New border gun rules a distraction from Fast and Furious scandal, Issa says

Matthew Boyle Investigative Reporter
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The Obama administration bolstered sales-reporting requirements Monday for gun dealers in the southern border states of Arizona, California, New Mexico and Texas.

Darrell Issa, House oversight committee chairman, has already criticized the new requirements as nothing more than an attempt to deflect attention from the Operation Fast and Furious scandal.

The new rules require gun dealers to report an individual who makes multiple semi-automatic weapon purchases within a five-day period.

Issa, a California Republican, blasted the administration in an interview with The Daily Caller.

“This political maneuver seems designed to protect the careers of political appointees at the Justice Department and not public safety,” Issa said. “It’s disconcerting that Justice Department officials who may have known about or tried to cover-up gunwalking in Operation Fast and Furious are continuing attempts to distract attention from clear wrongdoing.”

In a statement defending the administration’s new gun dealer reporting standards in border states, Deputy Attorney General James Cole said, “Federal, state and foreign law enforcement agencies have determined that certain types of semi-automatic rifles — greater than .22 caliber and with the ability to accept a detachable magazine — are highly sought after by dangerous drug trafficking organizations and frequently recovered at violent crime scenes near the Southwest Border.”

Cole added that he thinks the new reporting requirements will help ATF officials “detect and disrupt the illegal weapons trafficking networks responsible for diverting firearms from lawful commerce to criminals and criminal organizations.” (NLRB breaking Obama’s rule on ‘quickie’ union elections, senator says)

Sen. Chuck Grassley, Iowa Republican, said documents he and Issa obtained during their investigations of Operation Fast and Furious show the administration’s new rules would do nothing to solve the problem. Grassley believes this new policy is a “distraction” from the current administration’s “reckless” decision to allow guns into the hands of drug cartels.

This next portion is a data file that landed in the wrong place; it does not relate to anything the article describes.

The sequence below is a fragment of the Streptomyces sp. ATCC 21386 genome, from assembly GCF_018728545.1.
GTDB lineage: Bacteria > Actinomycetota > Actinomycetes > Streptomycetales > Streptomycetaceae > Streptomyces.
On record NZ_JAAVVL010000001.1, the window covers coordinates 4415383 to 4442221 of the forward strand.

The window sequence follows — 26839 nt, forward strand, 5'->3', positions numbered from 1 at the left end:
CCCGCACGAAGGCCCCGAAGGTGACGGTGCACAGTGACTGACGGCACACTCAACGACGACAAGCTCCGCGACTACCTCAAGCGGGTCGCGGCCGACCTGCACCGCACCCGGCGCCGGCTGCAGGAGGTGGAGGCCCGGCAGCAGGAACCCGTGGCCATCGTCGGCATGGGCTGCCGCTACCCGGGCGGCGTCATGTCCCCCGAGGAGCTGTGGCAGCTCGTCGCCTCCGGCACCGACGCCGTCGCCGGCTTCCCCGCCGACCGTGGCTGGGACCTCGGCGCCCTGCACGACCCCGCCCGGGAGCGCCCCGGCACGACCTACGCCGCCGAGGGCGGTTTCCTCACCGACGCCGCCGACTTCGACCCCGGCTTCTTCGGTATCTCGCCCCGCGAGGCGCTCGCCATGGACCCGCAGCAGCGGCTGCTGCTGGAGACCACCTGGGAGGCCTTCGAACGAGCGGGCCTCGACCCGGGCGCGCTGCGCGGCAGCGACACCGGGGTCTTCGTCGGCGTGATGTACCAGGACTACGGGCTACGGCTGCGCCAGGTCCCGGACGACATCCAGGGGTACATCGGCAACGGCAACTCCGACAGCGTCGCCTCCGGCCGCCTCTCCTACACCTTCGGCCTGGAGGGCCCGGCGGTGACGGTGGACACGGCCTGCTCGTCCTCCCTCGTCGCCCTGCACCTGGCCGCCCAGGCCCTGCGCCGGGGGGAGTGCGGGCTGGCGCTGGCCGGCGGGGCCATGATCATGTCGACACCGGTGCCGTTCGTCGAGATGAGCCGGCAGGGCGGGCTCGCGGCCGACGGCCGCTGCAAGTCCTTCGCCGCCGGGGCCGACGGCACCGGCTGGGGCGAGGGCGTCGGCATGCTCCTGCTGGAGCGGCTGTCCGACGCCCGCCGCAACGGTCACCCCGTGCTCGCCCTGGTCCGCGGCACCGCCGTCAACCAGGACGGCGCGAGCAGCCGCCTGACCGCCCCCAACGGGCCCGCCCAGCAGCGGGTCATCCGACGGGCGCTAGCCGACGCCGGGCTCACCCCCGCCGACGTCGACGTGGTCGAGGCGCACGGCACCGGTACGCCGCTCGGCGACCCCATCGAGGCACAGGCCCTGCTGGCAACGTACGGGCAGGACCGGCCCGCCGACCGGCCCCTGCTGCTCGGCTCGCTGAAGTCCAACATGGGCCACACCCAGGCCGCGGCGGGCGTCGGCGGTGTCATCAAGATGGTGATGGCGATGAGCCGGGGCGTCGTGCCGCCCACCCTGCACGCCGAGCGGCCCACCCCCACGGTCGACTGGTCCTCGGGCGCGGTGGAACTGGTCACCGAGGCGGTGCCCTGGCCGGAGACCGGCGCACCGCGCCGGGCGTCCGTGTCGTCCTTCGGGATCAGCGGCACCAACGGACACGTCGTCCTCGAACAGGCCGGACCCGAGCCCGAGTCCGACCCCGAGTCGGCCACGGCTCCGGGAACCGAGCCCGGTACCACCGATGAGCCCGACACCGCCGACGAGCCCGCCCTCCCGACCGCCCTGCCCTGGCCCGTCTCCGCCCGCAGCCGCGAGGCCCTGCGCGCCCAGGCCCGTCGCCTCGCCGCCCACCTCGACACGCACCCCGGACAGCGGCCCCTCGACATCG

“We’ve learned from our investigation of Fast and Furious that reporting multiple long gun sales would do nothing to stop the flow of firearms to known straw purchasers because many Federal Firearms Dealers are already voluntarily reporting suspicious transactions,” Grassley said.

“In fact, in just the documents we’ve obtained, we are aware of 150 multiple long-gun sales associated with the ATF’s Fast and Furious case, and despite the fact that nearly all of these sales were reported in real time by cooperating gun dealers, the ATF watched the guns be transported from known straw purchasers to third parties and then let the guns walk away, often across the border,” he said.

Operation Fast and Furious and Project Gunrunner were ATF programs aimed at stopping guns from getting into the hands of criminals in Mexico.

With Operation Fast and Furious, Obama administration officials permitted “straw purchasers” to buy guns and then to sell them to Mexican drug cartels. The ultimate goal of the operation was to track the flow of arms and determine how the market functioned.

Straw purchasers legally purchase weapons in the U.S. with the known intention of later trafficking them to drug cartels. (Leaders with Ginni Thomas: John Bolton)

Issa said he’s befuddled as to how the Obama administration could think that these new reporting requirements for gun sales in southern border states would solve the problem this Justice Department has created.

“In Operation Fast and Furious, gun dealers didn’t need this regulation as they voluntarily provided ATF agents with information about suspected straw purchasers,” Issa said in an email to TheDC. “In return for this voluntary cooperation, the Justice Department betrayed them by offering false assurances that they would closely monitor sales of weapons that dealers otherwise did not want to make.”